The afternoon continued with the same gusto. One panel was an interesting discussion between 3 female writers and ‘reader in residence’ Martyn Waites (who writes as a women) as to whether women write more gruesome stuff than men. There was also a special event around the TV show Luther, where journalist Miranda Sawyer interviewed its writer Neil Cross alongside production team members and two actors (I confess I now have a bit of a crush on Warren Brown who plays Ripley).

Early evening and we went along to the Come Die With Me dinner hosted by Ann Cleaves, and were sat on a table with SJ Parris. It was then straight into an interview with Harlen Coben who was talking to Laura Lippman. It was another interesting session, and again they are obviously great friends and it was a very natural interaction.

Me and the Sister then rather nervously went along to the Late Night Quiz. Neither of us are particularly good at quizzes, and not knowing anyone else we did have visions of ending up bottom on our own. However it was great fun. We met two very nice ladies again on their own, and rather amazingly (Especially considering the competition in the room) we came third out of the readers teams and fifth overall.

Another late night in the bar (although much earlier than most people) and then our final day started with a discussion around translation, before the final session which was Mark Lawson interviewing an interesting Jo Nesbo. A quick trip to Betty’s as we’d not had time to go during the weekend and we left the Swan Hotel sadly behind.

People keep asking ‘which was your favourite’ and I can honestly say, I haven’t got a clue. I can’t pick one as it would feel like a disservice to all the others. Each session was fascinating and I came away from each one thinking ‘wow’. Admittedly that only lasted for the 10 minutes I was queuing for the book signings before it was straight back into the next session. It was a full on weekend and I loved every minute of it. Roll on 2013!!

3 Comments

Filed under Crime writing, Theakstons Festival

Never Look Back – review

The Theakstons Old Peculiar Crime Writing Festival Challenge (TOPCWFC for short) has got off to a flying start. My first book was by Laura Lippman called Never look back.

A brand new author for me, the story is about Elizabeth, now Eliza, who is married with 2 children including a teenage daughter. Eliza was kidnapped when she was 15 by Walter the serial killer (the choice of name could probably have done with some work) Walter is on death row for the killing of two girls, plus he was convicted of the rape and kidnapping of Eliza. (So technically not a serial killer but lets gloss over that point)

Returning to America after many years of living in England she receives a letter from Walter which leads to phone calls between them and then finally a visit. Walter is hoping he can use the power he had over a 15 year old Elizabeth, to manipulate the adult Eliza to change her story and get him a stay of execution.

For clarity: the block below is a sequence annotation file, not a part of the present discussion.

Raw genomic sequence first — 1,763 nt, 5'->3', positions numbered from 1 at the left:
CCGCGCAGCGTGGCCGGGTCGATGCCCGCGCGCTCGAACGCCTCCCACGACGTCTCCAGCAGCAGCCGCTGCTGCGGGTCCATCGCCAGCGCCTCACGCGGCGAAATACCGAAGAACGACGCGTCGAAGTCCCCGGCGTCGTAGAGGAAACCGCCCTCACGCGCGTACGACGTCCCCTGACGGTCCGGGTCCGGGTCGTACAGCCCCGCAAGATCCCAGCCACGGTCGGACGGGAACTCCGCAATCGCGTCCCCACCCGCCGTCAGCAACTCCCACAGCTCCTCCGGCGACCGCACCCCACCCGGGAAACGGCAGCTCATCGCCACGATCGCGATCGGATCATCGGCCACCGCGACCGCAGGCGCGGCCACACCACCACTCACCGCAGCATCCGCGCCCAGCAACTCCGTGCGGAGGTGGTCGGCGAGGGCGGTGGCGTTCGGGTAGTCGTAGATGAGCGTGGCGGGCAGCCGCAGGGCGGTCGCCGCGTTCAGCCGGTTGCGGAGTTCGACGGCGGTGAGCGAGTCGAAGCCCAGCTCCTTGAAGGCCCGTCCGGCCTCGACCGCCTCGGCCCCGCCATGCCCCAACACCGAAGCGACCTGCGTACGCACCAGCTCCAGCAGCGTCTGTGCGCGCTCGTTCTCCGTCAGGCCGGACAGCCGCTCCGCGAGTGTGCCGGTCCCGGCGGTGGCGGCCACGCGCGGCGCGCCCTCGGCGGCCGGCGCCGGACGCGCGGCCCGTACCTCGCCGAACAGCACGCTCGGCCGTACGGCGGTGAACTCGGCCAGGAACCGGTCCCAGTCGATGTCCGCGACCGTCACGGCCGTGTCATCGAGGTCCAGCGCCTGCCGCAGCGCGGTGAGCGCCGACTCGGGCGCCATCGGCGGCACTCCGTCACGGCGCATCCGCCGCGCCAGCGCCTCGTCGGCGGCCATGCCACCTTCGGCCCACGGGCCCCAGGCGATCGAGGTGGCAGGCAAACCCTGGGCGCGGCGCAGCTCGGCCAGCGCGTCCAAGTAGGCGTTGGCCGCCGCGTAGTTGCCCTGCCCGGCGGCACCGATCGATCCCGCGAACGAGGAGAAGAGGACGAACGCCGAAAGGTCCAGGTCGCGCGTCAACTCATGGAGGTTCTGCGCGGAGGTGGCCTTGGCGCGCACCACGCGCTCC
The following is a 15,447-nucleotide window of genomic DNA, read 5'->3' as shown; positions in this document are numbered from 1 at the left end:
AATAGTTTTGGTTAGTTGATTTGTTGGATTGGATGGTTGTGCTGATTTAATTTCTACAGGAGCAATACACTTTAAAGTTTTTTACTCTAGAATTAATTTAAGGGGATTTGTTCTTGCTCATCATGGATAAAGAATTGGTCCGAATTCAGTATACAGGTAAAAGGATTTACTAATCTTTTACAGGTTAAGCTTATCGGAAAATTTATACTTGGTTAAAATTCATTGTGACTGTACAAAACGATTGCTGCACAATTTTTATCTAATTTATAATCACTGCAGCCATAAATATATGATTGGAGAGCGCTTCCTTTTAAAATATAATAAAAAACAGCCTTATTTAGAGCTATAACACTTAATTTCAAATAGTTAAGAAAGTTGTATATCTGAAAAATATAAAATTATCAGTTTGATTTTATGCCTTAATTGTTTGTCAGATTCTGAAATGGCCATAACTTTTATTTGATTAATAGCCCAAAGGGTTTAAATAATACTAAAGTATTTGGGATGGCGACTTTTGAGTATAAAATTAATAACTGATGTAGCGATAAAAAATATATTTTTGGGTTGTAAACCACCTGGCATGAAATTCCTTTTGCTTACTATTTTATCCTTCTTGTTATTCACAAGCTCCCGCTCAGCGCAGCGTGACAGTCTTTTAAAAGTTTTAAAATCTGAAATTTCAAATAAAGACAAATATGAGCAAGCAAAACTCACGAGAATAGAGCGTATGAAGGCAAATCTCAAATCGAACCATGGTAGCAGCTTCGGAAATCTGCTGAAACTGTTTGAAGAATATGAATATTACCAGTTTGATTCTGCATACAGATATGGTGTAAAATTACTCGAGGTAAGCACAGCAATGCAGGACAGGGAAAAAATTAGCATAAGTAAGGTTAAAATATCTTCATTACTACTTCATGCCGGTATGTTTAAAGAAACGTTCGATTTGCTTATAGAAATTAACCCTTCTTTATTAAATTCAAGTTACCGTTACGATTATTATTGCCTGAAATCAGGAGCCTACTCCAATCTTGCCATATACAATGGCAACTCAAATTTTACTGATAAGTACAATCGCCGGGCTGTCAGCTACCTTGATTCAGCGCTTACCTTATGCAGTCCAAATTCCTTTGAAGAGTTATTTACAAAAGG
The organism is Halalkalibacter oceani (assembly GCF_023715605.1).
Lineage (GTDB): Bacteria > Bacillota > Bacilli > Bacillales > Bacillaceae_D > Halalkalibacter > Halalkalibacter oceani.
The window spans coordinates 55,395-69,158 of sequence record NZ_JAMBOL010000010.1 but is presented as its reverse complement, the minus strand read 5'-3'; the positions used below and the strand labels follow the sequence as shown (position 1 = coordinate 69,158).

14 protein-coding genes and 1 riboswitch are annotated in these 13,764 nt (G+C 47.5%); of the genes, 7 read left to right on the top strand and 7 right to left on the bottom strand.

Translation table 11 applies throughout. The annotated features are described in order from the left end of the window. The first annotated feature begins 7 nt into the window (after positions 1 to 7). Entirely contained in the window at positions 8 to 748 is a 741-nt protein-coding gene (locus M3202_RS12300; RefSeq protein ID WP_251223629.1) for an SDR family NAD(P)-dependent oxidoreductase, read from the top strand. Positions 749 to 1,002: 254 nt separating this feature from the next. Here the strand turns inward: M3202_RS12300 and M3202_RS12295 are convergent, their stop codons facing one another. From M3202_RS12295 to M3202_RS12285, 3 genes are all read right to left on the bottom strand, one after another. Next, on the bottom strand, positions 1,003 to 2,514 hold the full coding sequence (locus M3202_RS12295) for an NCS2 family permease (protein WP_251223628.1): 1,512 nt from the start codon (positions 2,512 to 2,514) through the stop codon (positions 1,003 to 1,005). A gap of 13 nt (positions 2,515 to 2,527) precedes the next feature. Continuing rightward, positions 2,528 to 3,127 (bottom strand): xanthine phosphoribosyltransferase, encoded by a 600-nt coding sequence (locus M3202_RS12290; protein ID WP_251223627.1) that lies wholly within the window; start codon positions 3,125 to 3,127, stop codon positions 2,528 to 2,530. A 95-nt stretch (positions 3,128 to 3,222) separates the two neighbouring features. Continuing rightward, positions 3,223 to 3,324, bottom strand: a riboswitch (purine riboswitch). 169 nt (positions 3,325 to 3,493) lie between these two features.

The story flipped between past and present, and whilst it was not a fast paced thriller, it was a very clever page turner. The mix between the adult and the child story was intriguing, and the idea of starting from the end when the criminal has already been caught was an interesting idea.  The crimes themselves were almost secondary to a story that was about human emotion and reaction rather than a string of gruesome murders (usually my more favoured stories!)

Certain elements seemed a bit daft, for example she installs a separate land line phone purely for him to ring on, rather than a pay as you go mobile which could be turned off. But as a plot device used to build the tension that can be forgiven. Everyone knows that waiting for a phonecall is nerve racking, and the phone sitting in the corner helped build the suspense.

The story has a grounding in the idea of ‘Stockholm Syndrome’ Eliza spent six weeks with Walter, and during this time it seems as though she made little attempt to escape and was with him when the final victim was killed. In the story many believed at the time that Eliza was Walter’s girlfriend and involved willingly in the crimes. However I felt it was more that Eliza was simply scared and naïve rather than experiencing any real empathy towards Walter. She’s portrayed as quite weak and her adult self wants her husband to make all decisions and constantly asks his opinion. The reader is left wandering is this a reaction to her kidnapping, or is her

Walter himself thinks of her as different to the others, and uses this to try and make her believe that he didn’t kill the girl. The ending of the book was good although, more of a Coronation Street ending, than a Sherlock Holmes one. You knew what was going to happen, briefly you think there might be a surprise, then its back to what you thought would happen in the first place.  That’s not a criticism I happen to be a big Corrie fan.

One of the outcomes of the TOPCWFC (That’s never going to catch on!) is that it will help us decide which authors we definitely need to see talk, and which we can miss in favour of Betty’s coffee. I think Laura Lippman is a definite need to see.

1 Comment

Filed under book review, Crime writing, Theakstons Festival